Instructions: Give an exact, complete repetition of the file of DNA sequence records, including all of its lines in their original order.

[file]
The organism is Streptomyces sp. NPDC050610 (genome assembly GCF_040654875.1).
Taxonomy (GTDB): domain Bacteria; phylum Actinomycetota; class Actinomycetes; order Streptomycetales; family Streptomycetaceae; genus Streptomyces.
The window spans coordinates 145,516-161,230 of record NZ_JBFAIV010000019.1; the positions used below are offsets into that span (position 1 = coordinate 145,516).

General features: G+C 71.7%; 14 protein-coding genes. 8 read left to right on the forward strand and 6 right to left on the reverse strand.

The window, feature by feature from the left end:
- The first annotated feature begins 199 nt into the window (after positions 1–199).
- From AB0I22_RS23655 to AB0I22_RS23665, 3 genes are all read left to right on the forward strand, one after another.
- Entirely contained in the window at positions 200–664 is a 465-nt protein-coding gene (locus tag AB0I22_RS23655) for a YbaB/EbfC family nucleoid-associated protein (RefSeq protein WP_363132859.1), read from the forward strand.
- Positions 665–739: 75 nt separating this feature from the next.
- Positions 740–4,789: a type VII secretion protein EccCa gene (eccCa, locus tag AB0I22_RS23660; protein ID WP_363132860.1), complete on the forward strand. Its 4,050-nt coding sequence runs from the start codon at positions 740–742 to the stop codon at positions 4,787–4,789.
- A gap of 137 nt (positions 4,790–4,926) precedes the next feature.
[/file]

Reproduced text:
The organism is Streptomyces sp. NPDC050610 (genome assembly GCF_040654875.1).
Taxonomy (GTDB): domain Bacteria; phylum Actinomycetota; class Actinomycetes; order Streptomycetales; family Streptomycetaceae; genus Streptomyces.
The window spans coordinates 145,516-161,230 of record NZ_JBFAIV010000019.1; the positions used below are offsets into that span (position 1 = coordinate 145,516).

General features: G+C 71.7%; 14 protein-coding genes. 8 read left to right on the forward strand and 6 right to left on the reverse strand.

The window, feature by feature from the left end:
- The first annotated feature begins 199 nt into the window (after positions 1–199).
- From AB0I22_RS23655 to AB0I22_RS23665, 3 genes are all read left to right on the forward strand, one after another.
- Entirely contained in the window at positions 200–664 is a 465-nt protein-coding gene (locus tag AB0I22_RS23655) for a YbaB/EbfC family nucleoid-associated protein (RefSeq protein WP_363132859.1), read from the forward strand.
- Positions 665–739: 75 nt separating this feature from the next.
- Positions 740–4,789: a type VII secretion protein EccCa gene (eccCa, locus tag AB0I22_RS23660; protein ID WP_363132860.1), complete on the forward strand. Its 4,050-nt coding sequence runs from the start codon at positions 740–742 to the stop codon at positions 4,787–4,789.
- A gap of 137 nt (positions 4,790–4,926) precedes the next feature.